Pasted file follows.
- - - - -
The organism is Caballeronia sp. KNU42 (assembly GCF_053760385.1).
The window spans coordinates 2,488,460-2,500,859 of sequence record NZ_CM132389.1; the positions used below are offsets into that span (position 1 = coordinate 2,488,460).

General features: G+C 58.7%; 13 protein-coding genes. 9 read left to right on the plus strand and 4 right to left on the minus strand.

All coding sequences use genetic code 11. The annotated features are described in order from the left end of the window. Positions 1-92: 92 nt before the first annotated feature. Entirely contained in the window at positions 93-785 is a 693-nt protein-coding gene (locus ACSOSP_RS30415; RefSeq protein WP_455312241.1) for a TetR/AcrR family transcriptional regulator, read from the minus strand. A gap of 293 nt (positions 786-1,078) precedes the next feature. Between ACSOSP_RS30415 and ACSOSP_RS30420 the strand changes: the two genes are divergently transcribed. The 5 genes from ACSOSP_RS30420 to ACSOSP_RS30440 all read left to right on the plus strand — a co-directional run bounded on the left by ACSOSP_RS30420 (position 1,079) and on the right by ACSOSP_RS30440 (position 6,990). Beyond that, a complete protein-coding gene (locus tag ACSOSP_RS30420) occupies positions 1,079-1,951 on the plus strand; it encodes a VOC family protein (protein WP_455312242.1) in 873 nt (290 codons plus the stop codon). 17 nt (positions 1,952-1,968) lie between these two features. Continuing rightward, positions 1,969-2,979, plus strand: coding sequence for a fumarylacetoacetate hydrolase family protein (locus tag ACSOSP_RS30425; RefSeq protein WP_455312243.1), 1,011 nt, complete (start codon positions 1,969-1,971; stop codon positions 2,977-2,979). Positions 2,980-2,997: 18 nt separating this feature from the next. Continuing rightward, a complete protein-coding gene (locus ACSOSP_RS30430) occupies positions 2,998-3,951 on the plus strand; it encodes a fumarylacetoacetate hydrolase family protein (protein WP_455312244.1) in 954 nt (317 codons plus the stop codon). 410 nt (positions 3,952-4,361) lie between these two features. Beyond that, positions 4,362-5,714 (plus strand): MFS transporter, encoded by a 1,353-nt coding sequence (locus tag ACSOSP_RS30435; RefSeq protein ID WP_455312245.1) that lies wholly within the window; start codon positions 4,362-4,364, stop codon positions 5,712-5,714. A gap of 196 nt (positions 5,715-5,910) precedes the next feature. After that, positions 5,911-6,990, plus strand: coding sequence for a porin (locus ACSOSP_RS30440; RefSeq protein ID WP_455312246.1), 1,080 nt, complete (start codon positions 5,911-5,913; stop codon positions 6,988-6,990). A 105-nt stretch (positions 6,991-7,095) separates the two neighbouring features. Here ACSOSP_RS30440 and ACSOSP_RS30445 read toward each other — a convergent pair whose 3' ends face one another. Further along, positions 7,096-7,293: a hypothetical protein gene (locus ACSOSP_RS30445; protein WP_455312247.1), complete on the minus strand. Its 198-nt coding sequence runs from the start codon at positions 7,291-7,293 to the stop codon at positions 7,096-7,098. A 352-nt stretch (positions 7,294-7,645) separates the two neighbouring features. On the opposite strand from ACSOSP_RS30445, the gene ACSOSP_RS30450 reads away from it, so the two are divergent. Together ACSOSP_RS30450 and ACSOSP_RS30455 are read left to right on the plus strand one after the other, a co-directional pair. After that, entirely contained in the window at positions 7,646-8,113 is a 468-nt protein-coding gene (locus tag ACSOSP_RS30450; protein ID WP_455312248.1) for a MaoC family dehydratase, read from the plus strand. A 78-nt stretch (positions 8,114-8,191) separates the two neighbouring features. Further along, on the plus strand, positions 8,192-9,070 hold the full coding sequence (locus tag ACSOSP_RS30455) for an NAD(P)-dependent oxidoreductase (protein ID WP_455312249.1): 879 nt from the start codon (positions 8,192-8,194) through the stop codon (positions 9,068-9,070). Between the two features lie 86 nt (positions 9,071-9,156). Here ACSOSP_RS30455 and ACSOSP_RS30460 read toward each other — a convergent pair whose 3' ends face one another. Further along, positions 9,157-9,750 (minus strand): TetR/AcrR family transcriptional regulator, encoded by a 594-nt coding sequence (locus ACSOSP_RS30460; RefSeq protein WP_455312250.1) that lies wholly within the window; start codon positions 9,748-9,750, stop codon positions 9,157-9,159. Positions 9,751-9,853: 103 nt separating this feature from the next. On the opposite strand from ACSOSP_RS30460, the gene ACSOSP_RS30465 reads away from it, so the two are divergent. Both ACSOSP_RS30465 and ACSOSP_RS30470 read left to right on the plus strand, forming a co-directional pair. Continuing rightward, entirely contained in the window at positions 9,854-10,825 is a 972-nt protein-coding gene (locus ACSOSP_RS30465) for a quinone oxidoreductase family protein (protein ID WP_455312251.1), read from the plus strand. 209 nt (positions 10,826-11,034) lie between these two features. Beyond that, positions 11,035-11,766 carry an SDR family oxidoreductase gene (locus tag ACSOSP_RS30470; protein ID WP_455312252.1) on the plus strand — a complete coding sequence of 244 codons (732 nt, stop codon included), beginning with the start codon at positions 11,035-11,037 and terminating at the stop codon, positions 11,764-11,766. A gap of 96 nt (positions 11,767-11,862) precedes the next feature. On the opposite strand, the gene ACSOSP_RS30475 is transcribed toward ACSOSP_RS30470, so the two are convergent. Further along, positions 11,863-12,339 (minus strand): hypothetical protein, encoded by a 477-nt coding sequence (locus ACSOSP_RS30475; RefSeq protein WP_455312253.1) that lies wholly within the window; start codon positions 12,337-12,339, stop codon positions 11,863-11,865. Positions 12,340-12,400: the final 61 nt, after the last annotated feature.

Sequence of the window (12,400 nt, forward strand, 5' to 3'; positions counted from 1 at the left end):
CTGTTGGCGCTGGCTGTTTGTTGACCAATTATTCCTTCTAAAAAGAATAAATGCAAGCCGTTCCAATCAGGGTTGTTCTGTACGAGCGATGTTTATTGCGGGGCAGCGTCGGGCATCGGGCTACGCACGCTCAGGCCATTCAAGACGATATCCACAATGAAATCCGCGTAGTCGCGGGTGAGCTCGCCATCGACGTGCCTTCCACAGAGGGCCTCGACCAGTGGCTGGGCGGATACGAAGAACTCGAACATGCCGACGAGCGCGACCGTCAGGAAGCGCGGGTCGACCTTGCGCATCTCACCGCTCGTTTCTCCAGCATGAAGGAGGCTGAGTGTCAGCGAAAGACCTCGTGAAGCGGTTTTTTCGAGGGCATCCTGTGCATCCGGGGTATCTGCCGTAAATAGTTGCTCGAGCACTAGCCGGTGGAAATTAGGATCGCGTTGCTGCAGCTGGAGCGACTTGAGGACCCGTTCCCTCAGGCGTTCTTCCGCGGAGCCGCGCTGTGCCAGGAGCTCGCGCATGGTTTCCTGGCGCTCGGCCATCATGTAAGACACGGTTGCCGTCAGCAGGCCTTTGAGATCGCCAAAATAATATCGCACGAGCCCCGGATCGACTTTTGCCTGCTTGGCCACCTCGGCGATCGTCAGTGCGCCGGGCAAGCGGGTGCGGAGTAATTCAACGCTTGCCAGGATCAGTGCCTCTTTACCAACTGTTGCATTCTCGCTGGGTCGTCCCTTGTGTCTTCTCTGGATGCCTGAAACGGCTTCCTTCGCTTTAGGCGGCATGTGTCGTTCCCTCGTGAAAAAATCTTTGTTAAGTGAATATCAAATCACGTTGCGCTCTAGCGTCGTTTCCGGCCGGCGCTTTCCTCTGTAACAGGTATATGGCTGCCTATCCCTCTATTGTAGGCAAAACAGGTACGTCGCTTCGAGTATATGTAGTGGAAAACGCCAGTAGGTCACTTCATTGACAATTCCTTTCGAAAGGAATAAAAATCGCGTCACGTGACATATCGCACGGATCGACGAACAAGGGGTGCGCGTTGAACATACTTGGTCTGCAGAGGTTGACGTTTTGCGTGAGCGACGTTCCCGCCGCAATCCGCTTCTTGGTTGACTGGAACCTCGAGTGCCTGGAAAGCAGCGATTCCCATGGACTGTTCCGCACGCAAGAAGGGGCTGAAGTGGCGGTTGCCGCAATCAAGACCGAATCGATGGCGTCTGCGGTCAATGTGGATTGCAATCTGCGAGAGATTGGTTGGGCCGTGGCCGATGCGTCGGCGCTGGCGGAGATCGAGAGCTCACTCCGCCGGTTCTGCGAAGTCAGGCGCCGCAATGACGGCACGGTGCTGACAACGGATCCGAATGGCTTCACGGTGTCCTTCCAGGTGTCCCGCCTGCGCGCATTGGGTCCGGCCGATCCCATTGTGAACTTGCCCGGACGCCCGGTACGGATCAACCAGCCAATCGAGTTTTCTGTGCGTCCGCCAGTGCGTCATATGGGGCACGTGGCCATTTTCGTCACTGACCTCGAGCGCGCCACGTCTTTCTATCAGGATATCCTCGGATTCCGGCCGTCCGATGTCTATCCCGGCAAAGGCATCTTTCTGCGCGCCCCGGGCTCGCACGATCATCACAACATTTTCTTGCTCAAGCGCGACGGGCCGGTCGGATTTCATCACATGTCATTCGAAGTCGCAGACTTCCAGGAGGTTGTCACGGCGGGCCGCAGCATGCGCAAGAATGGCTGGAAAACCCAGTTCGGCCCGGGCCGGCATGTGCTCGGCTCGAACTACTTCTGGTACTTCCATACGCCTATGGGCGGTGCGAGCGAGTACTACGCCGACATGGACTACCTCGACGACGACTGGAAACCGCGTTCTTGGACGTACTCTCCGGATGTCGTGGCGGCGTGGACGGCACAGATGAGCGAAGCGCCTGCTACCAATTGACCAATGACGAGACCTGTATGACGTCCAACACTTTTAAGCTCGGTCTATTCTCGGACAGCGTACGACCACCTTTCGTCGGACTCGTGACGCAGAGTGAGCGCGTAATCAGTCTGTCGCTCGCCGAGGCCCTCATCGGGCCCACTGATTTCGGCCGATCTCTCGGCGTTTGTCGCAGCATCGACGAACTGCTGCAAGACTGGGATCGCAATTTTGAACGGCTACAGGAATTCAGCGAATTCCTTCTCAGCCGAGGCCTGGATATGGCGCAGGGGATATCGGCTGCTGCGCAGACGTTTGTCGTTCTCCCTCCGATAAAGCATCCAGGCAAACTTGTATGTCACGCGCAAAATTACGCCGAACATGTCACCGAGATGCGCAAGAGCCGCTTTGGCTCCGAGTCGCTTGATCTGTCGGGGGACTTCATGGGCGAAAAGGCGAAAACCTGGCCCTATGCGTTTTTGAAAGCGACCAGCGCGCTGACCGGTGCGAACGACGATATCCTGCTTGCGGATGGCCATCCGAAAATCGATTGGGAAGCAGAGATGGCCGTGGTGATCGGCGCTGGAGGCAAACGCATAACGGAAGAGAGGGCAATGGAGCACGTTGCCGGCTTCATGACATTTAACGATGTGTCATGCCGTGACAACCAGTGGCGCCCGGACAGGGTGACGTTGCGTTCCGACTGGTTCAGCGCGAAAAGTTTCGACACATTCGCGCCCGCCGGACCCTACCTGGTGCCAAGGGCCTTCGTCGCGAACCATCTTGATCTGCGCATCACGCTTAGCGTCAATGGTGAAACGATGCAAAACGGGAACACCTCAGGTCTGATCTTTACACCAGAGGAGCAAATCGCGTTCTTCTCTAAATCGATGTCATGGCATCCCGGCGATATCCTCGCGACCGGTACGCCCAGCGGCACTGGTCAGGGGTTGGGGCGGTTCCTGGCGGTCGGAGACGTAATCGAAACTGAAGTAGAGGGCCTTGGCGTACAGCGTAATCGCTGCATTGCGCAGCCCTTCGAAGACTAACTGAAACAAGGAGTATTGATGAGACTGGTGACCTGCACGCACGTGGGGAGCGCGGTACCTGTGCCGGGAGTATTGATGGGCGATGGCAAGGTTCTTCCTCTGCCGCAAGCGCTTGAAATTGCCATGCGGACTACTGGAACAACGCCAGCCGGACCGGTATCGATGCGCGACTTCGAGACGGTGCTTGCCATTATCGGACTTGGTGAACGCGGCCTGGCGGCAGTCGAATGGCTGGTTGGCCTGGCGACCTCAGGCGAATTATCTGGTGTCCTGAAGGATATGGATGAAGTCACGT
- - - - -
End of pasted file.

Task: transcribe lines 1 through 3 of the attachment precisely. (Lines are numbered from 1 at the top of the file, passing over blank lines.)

The organism is Caballeronia sp. KNU42 (assembly GCF_053760385.1).
The window spans coordinates 2,488,460-2,500,859 of sequence record NZ_CM132389.1; the positions used below are offsets into that span (position 1 = coordinate 2,488,460).

General features: G+C 58.7%; 13 protein-coding genes. 9 read left to right on the plus strand and 4 right to left on the minus strand.